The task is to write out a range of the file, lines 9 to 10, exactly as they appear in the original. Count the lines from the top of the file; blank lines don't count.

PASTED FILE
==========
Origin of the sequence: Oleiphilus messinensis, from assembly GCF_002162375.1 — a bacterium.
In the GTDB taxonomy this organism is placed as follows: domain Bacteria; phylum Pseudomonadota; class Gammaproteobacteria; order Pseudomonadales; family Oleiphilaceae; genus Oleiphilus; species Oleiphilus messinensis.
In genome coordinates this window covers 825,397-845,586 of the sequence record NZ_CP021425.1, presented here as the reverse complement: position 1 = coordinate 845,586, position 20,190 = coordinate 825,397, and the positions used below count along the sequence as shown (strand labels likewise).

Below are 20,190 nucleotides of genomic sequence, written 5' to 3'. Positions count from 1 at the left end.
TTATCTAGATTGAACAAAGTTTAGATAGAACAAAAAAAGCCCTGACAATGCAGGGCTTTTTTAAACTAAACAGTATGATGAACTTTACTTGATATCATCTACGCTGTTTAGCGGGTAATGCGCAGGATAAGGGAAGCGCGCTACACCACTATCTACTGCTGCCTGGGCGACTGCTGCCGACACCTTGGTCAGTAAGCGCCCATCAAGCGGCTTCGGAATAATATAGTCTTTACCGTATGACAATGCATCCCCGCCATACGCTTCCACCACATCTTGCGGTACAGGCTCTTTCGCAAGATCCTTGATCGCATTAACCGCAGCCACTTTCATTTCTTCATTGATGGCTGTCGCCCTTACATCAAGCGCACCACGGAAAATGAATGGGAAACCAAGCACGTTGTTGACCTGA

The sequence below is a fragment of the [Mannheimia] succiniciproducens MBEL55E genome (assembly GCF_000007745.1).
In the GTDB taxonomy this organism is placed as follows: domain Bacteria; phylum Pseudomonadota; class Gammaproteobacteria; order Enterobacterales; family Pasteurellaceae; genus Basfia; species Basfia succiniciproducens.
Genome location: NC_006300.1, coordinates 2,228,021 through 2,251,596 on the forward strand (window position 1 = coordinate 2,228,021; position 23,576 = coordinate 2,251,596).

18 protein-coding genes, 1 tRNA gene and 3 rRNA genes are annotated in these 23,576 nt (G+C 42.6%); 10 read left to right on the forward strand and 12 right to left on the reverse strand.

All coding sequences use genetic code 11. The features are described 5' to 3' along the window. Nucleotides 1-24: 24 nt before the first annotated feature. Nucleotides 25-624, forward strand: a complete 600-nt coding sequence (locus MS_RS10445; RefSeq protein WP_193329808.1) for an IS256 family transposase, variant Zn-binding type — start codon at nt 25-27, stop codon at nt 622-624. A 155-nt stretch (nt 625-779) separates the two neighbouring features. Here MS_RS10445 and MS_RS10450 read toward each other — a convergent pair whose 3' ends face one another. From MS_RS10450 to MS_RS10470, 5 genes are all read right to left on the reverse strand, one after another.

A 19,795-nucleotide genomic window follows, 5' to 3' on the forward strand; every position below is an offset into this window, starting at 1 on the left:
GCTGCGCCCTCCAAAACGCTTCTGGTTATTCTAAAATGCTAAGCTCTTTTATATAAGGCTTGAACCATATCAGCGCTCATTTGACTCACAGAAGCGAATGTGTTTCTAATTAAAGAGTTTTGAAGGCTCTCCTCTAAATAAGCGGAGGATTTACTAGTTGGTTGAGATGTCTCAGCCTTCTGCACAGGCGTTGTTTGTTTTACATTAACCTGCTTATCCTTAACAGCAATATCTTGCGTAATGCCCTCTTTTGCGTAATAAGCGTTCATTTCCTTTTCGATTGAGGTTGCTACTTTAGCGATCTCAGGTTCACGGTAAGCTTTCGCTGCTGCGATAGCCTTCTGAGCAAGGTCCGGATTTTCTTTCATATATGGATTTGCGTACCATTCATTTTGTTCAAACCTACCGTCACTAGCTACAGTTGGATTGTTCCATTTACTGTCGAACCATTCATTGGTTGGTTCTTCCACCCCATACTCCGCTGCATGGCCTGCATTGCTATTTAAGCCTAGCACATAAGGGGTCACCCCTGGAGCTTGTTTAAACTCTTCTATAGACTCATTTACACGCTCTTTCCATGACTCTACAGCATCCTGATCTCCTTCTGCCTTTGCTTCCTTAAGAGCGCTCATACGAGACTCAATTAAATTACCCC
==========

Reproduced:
18 protein-coding genes, 1 tRNA gene and 3 rRNA genes are annotated in these 23,576 nt (G+C 42.6%); 10 read left to right on the forward strand and 12 right to left on the reverse strand.

All coding sequences use genetic code 11. The features are described 5' to 3' along the window. Nucleotides 1-24: 24 nt before the first annotated feature. Nucleotides 25-624, forward strand: a complete 600-nt coding sequence (locus MS_RS10445; RefSeq protein WP_193329808.1) for an IS256 family transposase, variant Zn-binding type — start codon at nt 25-27, stop codon at nt 622-624. A 155-nt stretch (nt 625-779) separates the two neighbouring features. Here MS_RS10445 and MS_RS10450 read toward each other — a convergent pair whose 3' ends face one another. From MS_RS10450 to MS_RS10470, 5 genes are all read right to left on the reverse strand, one after another.